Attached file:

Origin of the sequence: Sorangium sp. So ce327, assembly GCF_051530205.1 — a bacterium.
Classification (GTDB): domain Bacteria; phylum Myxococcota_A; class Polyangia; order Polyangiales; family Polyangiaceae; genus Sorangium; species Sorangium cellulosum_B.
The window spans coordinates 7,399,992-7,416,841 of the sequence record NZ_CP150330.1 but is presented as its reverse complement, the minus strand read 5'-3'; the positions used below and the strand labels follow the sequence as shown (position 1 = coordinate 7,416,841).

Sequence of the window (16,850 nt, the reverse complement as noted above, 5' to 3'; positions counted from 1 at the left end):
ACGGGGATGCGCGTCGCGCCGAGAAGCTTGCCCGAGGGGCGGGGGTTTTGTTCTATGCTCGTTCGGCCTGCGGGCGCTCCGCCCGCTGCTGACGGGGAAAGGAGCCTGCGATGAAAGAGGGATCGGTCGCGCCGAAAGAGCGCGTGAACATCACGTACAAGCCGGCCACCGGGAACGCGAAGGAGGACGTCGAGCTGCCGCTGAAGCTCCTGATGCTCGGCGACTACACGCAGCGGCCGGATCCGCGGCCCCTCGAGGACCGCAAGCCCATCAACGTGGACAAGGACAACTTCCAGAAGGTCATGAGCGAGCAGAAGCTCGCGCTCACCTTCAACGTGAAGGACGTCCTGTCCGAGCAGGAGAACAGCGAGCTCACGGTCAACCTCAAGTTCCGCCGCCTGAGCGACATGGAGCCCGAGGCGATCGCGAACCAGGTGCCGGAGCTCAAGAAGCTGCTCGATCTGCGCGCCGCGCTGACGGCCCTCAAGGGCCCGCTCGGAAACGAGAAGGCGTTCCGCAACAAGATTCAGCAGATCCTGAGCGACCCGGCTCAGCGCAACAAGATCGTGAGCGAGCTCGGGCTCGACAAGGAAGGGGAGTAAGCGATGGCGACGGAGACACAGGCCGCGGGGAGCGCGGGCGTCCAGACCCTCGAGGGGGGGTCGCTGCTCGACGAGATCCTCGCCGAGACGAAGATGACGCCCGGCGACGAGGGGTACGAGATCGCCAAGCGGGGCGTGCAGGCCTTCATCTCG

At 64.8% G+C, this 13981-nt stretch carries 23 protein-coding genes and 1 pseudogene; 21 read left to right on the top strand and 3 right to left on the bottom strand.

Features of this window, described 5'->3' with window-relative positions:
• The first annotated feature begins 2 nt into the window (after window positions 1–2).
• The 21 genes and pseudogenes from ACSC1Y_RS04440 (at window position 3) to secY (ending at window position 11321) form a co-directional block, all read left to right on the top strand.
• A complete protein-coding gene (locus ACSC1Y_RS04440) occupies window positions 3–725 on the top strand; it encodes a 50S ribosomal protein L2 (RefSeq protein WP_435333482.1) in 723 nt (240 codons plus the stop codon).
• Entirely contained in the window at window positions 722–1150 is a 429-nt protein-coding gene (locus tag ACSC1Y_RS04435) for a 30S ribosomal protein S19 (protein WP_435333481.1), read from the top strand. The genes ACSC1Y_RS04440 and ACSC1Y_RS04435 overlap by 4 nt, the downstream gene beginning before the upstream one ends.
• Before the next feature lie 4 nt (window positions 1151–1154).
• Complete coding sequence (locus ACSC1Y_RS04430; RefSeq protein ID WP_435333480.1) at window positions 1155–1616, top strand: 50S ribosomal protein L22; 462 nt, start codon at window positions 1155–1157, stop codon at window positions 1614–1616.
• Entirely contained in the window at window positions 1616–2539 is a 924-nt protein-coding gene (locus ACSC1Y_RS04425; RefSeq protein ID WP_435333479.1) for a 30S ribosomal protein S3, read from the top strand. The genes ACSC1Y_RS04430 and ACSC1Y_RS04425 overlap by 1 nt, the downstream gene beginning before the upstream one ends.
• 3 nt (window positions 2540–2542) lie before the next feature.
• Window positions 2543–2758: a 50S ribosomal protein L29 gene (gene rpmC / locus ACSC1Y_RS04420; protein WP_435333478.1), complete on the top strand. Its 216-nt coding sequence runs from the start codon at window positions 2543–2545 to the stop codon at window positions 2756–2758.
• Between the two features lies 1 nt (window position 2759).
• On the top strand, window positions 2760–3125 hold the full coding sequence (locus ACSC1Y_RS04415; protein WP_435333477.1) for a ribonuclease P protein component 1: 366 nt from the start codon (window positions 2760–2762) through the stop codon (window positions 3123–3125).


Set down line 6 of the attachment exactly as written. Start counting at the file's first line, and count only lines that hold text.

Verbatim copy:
At 64.8% G+C, this 13981-nt stretch carries 23 protein-coding genes and 1 pseudogene; 21 read left to right on the top strand and 3 right to left on the bottom strand.